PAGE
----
The Nizkor Project: Remembering the Holocaust (Shoah)

Shofar FTP Archive File: camps/theresienstadt/theresien.02

Newsgroups: alt.revisionism
Subject: Holocaust Almanac: "Here Comes a Big Shot!"
Followup-To: alt.revisionism
Organization: The Nizkor Project
Keywords: Theresienstadt,Rahm

Archive/File: camps/theresienstadt/theresien.02
Last-Modified: 1994/02/15

"By April 1945 the Americans, General Patton among them, were closing in
from the west. Flying Fortresses, scattering leaflets over Theresienstadt,
encouraged the inmates to hold fast. Rahm [ed. note: the commandant's name
was Karl Rahm, a mechanic and criminal in civilian life] labored furiously
with his staff to destroy evidence. They burned thousands of incriminating
documents. Townspeople were recruited to help dispose of boxes of human
ashes that had been stored in cellars. Although Theresienstadt boasted no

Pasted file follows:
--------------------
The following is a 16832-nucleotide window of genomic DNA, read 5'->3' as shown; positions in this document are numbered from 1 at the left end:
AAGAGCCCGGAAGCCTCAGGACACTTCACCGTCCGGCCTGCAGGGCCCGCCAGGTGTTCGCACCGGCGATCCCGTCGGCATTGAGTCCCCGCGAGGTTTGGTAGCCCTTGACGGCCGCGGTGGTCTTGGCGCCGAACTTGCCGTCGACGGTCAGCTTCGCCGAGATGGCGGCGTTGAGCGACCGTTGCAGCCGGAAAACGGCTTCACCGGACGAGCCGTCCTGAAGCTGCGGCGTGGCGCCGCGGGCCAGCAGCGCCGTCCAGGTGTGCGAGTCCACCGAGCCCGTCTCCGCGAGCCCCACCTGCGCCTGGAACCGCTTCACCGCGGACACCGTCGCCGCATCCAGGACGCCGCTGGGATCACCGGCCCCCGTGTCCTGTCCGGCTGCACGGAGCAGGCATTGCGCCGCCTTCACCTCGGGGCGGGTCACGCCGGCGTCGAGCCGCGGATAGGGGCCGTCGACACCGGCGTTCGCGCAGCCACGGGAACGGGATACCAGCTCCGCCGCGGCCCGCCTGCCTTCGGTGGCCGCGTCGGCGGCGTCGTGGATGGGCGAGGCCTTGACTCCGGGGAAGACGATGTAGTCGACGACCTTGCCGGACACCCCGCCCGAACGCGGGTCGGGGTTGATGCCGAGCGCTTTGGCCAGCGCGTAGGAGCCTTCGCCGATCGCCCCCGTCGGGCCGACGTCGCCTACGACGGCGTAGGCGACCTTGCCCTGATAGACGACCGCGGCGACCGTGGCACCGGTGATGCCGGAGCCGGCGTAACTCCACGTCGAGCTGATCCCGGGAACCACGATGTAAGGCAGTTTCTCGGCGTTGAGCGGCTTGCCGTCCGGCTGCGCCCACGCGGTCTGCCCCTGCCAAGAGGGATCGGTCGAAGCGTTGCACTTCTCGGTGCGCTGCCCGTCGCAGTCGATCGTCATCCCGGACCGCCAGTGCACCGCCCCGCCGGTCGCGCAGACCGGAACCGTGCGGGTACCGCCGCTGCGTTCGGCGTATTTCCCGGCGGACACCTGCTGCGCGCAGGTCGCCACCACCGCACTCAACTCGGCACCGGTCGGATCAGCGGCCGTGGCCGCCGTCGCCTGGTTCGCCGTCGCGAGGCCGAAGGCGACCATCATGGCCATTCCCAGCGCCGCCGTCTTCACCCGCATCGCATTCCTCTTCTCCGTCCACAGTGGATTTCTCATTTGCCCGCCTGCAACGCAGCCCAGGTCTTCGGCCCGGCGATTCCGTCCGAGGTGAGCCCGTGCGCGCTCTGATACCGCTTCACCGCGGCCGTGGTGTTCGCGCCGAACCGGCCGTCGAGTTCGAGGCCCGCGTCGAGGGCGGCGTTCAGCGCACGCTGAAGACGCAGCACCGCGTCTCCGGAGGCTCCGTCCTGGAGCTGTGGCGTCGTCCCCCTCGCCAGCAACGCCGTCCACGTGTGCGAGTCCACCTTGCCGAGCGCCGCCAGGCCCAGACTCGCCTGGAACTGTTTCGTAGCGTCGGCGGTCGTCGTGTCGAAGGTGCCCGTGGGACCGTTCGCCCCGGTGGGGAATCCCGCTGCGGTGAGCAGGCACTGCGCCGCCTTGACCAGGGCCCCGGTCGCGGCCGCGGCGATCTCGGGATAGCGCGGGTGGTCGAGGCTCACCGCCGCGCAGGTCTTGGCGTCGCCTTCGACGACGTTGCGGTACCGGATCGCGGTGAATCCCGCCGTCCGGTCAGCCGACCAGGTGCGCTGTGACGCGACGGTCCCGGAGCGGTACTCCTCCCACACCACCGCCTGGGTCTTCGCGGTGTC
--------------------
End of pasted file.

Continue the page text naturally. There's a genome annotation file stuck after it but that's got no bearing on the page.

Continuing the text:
large-scale cremetoria, those who had been summarily executed or had died
of disease had been cremated. The German bureaucratic mind had made sure
that the containers with remains were carefully labeled as to names and
dates of birth and death. The ashes of the famous or prominent had been
desposited in iron boxes, the `nobodies' in cardboard. As these were
hurredly collected by the Nazi wardens to be thrown into the Ulatove River,
it was considered good sport to mix the celebrities with the lesser lights.
When an iron box came up the line, the guards indulged their humor: `Look
out, here comes a big shot.'"

Rahm and his henchmen were condemned at Nurembuerg and hung.

Extracted from--------------------------------------------------- 
"THE REDEMPTION OF THE UNWANTED", Abram L.  Sachar (New York: St.
Martin's/Marek, 1983.

Home ·  Site Map ·  What's New? ·  Search Nizkor

© The Nizkor Project, 1991-2012

This site is intended for educational purposes to teach about the Holocaust and to combat hatred. Any statements or excerpts found on this site are for educational purposes only.

As part of these educational purposes, Nizkor may include on this website materials, such as excerpts from the writings of racists and antisemites. Far from approving these writings, Nizkor condemns them and provides them so that its readers can learn the nature and extent of hate and antisemitic discourse. Nizkor urges the readers of these pages to condemn racist and hate speech in all of its forms and manifestations.